INSIGHT by CERES
Updated analysis benchmarks the relative emissions intensity and total reported methane, carbon dioxide, and nitrous oxide emissions of more than 300 U.S. oil and gas producers and finds dramatic variations between companies and basins.
Ceres and Clean Air Task Force, with analysis from ERM, today released the third annual report, Benchmarking Methane and other GHG Emissions of Oil and Natural Gas Production in the United States, which analyzes the production-based emissions of the largest oil and gas producers in the United States and highlights dramatic variation among producers and basins.
The report provides clear, consistent information that investors, operators, natural gas purchasers, policymakers and regulators can use to compare producers’ performance in an industry where voluntarily reported emissions metrics have historically been inconsistent and non-comparable.
This year’s analysis found that reported methane and greenhouse gas intensity in the oil and gas sector have declined 28% and 30%, respectively, between 2019 and 2021, despite an increase in natural gas and total hydrocarbon production. However, these trends are not consistent across basins or individual companies and can fluctuate year to year.
While overall emissions trended down in this year’s report, the gap between leaders and laggards continues to grow. The report found that natural gas producers in the highest quartile of methane emissions intensity have an average emissions intensity that is nearly 26 times higher than natural gas producers in the lowest quartile of methane emissions intensity.
Emissions intensity varies even between similarly sized operators in the same geographic area, according to the data, largely due to different equipment choices and operational practices. For example, pneumatic controllers were the largest source of reported production-segment methane emissions, making up 65% of the total. Fuel combustion equipment, including engines and heaters, was the largest source of total reported production-segment CO2 emissions, responsible for 65% of all reported CO2 emissions.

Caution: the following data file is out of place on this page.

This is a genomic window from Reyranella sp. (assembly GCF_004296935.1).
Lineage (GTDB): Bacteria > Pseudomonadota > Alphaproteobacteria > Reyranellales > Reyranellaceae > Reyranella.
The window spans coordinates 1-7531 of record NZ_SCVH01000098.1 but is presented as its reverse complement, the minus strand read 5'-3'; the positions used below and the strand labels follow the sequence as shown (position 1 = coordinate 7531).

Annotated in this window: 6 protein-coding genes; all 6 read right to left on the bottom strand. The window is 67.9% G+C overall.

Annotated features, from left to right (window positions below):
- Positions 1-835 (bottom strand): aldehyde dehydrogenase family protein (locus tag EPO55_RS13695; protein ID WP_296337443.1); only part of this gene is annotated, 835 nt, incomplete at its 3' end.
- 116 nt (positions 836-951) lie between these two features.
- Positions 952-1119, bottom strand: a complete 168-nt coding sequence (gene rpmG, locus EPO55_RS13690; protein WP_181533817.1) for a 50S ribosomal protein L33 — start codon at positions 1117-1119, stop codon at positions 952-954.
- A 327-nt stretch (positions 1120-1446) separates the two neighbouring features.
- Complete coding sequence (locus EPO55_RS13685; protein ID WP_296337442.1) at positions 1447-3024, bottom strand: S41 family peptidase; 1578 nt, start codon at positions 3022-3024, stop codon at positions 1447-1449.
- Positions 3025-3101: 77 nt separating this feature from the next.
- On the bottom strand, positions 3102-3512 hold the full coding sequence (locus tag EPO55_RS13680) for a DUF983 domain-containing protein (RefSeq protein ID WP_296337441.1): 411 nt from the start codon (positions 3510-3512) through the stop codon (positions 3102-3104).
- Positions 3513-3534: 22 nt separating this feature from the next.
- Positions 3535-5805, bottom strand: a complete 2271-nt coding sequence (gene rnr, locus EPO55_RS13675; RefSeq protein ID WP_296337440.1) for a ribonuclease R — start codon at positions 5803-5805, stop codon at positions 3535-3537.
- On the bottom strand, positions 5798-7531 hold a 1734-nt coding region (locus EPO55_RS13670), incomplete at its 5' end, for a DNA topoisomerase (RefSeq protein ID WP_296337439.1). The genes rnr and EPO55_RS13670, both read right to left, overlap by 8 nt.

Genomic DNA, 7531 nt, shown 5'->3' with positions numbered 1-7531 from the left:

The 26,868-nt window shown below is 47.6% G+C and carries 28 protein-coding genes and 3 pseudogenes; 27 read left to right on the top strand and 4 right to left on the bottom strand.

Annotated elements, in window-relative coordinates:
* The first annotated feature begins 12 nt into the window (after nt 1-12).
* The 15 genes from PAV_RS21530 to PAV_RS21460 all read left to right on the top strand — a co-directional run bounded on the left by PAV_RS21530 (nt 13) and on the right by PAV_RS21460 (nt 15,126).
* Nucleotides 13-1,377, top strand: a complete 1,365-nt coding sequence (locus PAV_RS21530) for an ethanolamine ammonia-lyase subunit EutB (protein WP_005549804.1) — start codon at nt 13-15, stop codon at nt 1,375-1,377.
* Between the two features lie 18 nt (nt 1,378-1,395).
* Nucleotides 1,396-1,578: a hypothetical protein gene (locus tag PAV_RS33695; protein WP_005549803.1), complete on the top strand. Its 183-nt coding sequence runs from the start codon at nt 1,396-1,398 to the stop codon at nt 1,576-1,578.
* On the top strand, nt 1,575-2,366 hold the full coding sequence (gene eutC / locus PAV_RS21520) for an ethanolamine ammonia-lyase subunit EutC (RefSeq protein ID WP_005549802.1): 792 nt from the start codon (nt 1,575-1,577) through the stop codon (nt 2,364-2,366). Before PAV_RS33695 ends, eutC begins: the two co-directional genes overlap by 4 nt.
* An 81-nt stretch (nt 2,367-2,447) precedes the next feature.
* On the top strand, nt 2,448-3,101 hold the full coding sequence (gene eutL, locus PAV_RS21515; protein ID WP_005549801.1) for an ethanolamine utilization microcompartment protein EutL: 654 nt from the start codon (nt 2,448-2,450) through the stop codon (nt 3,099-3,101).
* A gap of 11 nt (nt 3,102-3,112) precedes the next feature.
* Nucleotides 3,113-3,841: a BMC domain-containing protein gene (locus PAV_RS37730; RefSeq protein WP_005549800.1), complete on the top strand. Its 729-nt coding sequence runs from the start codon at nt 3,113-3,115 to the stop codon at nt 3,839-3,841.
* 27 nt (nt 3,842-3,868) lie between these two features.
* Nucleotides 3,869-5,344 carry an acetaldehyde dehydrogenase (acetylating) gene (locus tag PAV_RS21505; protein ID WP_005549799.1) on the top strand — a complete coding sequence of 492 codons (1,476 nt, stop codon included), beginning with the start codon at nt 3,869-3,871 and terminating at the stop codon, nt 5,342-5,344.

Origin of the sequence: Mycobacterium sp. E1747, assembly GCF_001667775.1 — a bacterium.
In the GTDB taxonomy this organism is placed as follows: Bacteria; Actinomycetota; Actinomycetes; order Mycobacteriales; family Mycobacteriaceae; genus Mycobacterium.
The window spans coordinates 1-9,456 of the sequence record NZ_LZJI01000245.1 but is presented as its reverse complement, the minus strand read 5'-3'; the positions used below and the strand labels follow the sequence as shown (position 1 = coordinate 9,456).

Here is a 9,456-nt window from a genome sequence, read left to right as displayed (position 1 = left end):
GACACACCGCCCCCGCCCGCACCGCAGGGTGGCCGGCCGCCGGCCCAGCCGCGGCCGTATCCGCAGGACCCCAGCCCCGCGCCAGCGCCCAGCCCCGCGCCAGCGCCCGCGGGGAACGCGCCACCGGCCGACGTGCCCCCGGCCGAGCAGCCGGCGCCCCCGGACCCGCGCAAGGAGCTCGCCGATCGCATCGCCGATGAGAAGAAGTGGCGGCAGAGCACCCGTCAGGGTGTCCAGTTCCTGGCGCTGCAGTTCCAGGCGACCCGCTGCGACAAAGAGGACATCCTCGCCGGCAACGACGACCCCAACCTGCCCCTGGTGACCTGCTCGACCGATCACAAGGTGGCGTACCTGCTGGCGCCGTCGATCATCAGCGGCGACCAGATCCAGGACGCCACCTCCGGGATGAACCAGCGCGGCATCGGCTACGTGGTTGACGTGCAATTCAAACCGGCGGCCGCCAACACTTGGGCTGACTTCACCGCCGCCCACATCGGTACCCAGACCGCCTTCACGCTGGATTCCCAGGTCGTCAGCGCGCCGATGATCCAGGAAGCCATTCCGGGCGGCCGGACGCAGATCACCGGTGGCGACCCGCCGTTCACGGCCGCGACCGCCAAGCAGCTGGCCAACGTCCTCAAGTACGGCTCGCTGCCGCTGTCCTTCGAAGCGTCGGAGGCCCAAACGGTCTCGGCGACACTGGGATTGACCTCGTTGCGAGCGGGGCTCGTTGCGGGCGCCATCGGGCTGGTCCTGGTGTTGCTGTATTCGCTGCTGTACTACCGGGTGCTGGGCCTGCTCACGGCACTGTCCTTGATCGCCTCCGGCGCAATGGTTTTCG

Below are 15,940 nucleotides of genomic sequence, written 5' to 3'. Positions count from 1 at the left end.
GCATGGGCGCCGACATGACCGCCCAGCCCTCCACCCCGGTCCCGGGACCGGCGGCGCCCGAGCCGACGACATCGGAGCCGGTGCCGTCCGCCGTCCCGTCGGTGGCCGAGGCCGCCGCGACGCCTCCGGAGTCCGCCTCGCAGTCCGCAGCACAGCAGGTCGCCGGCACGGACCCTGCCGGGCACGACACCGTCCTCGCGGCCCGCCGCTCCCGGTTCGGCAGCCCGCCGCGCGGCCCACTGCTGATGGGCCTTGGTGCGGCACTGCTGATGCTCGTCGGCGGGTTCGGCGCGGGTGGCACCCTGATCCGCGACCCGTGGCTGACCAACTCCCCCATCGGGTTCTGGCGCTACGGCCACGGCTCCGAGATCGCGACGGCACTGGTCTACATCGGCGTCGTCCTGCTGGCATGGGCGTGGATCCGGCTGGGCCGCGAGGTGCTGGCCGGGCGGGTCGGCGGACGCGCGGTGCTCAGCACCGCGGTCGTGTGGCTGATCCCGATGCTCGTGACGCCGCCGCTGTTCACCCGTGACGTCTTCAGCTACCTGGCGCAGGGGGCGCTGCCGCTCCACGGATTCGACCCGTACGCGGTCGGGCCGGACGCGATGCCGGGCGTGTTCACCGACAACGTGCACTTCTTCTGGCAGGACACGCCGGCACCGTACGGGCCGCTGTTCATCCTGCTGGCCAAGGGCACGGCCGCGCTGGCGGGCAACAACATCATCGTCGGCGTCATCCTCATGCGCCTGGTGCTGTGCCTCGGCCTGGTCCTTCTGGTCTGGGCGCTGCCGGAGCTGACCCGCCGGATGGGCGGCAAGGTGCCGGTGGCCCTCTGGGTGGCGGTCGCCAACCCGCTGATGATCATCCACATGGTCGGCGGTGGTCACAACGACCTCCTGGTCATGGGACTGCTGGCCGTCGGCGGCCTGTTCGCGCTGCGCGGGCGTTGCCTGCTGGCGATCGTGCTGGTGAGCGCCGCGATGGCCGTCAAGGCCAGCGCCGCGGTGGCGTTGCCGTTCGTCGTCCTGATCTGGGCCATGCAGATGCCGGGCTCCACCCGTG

The findings can help shareholders differentiate between potential investments, and inform regulators, lawmakers and company executives about the main causes of reported methane emissions, as well as which companies are disproportionately responsible for them.
This edition of the analysis includes charts and data that track annual changes in emissions intensity, and the quantity of methane and other greenhouse gases emitted per unit of production, for each producer from 2015 to 2021. The underlying data suggest that these shifts in intensity can be attributed to a combination of factors including changes in operational practices, federal and state regulations, changes in corporate structure, or the sale of aging, high-emitting assets to firms below the reporting threshold.
“Oil and gas producers are not equals when it comes to methane emissions, and this research makes clear that a company’s climate impact is a direct result of operational and investment decisions within its control. While a number of leading companies have brought their methane emissions down since our first report three years ago, the gap between leaders and laggards has actually grown. For the poorest performing operators, high leak rates are a choice. Recent majority votes on methane-related shareholder proposals, including one last month at Coterra, underscore the investor consensus that the companies that will be best prepared for a low-carbon future are the ones taking ambitious steps now to bring emissions down.”